But the people whose hearts were towards the word of God to their generation, received Him, left everything and followed Him, and eventually - after His resurrection - were dramatically changed from a group who were too afraid to go outside for fear of 'the Jews', to a team of individually empowered men and women who could go outside into a crowd of foreigners declaring the wonderful works of God and His goodness to the bemused strangers.

    The Messiah had promised them power, and He kept His word - the fulfilment of part of Joel's prophecy.

    Joel 2
    25 And I will restore to you the years that the locust hath eaten,
    the cankerworm, and the caterpiller, and the palmerworm,
    my great army which I sent among you.
    26 And ye shall eat in plenty, and be satisfied,
    and praise the name of the Lord your God,
    that hath dealt wondrously with you:
    and my people shall never be ashamed.
    27 And ye shall know that I am in the midst of Israel,
    and that I am the Lord your God, and none else:
    and my people shall never be ashamed.



    28 And it shall come to pass afterward,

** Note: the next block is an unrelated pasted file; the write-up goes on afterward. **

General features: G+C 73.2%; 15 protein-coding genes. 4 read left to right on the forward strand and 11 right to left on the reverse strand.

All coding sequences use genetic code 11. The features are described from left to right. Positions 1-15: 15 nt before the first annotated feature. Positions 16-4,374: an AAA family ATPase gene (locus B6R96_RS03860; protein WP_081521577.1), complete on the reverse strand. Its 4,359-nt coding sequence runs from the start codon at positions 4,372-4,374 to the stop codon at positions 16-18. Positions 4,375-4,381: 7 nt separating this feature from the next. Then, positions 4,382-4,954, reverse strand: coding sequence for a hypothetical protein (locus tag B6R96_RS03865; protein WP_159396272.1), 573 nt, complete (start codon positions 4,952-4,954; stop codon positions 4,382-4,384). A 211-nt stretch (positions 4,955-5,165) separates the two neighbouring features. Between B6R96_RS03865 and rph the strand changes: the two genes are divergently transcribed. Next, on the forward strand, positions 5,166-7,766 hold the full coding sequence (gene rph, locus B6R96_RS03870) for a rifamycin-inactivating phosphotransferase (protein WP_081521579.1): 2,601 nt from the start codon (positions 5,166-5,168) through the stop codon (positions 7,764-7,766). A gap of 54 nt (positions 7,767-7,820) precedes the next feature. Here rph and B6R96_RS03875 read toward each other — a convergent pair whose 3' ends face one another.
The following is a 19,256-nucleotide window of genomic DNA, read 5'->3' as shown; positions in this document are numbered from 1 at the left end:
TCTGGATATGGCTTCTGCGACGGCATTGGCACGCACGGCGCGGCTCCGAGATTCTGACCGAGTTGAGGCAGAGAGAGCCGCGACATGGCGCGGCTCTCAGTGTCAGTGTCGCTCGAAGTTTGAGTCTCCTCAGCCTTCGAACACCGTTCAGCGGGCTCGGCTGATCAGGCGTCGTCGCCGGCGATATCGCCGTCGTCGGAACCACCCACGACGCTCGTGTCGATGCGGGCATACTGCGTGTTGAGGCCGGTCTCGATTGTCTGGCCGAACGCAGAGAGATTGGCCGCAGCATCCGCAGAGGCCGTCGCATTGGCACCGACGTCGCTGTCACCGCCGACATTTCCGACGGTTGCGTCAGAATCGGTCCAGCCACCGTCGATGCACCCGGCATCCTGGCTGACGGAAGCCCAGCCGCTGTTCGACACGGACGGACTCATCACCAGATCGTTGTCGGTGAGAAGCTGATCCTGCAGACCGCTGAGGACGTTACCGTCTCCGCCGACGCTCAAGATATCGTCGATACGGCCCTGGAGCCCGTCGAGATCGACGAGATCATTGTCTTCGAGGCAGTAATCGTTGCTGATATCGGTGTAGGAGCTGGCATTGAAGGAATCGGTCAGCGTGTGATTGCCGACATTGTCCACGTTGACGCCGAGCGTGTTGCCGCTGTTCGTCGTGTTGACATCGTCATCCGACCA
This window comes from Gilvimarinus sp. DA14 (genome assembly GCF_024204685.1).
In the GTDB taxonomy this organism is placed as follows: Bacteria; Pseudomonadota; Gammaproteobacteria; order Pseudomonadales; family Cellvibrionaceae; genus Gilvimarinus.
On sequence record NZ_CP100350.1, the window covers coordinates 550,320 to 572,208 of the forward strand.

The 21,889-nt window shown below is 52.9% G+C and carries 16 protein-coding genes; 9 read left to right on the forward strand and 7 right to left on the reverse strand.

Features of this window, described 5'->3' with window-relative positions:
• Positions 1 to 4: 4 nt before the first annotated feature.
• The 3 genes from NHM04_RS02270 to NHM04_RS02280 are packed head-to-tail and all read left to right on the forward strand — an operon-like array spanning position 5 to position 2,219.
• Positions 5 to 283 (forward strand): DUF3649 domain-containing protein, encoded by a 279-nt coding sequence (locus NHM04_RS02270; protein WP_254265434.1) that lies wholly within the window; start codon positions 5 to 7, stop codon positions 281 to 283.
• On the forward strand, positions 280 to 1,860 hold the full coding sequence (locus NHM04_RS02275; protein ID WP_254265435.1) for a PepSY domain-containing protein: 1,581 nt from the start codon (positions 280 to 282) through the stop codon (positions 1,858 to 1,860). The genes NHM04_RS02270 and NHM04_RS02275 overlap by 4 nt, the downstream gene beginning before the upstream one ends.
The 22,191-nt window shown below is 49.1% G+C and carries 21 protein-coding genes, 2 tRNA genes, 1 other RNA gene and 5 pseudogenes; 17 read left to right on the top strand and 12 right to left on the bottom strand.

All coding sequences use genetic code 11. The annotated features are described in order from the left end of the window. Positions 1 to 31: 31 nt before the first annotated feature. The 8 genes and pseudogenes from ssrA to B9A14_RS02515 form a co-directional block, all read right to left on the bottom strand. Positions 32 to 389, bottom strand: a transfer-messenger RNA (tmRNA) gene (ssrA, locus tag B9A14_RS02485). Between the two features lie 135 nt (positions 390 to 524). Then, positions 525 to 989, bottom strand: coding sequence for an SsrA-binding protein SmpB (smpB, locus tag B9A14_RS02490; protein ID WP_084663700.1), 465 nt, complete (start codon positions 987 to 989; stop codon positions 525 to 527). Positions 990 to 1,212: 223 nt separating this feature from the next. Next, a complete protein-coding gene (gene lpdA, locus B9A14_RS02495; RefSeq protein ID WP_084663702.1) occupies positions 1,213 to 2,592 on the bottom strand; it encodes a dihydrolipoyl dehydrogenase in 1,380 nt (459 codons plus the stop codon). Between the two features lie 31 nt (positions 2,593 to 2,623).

that I will pour out my spirit upon all flesh;
    and your sons and your daughters shall prophesy,
    your old men shall dream dreams,
    your young men shall see visions:
    29 And also upon the servants and upon the handmaids
    in those days will I pour out my spirit.


    (Notice who had sent his 'great army' amongst them?



    A few short years later, these sent ones (apostles) were quoting Amos.

    Acts 15:13 And after they had held their peace, James answered, saying, Men and brethren, hearken unto me: 14 Simeon hath declared how God at the first did visit the Gentiles, to take out of them a people for his name. 15 And to this agree the words of the prophets; as it is written, 16 After this I will return, and will build again the tabernacle of David, which is fallen down; and I will build again the ruins thereof, and I will set it up: 17 That the residue of men might seek after the Lord, and all the Gentiles, upon whom my name is called, saith the Lord, who doeth all these things. 18 Known unto God are all his works from the beginning of the world. 19 Wherefore my sentence is, that we trouble not them, which from among the Gentiles are turned to God: 20 But that we write unto them, that they ...'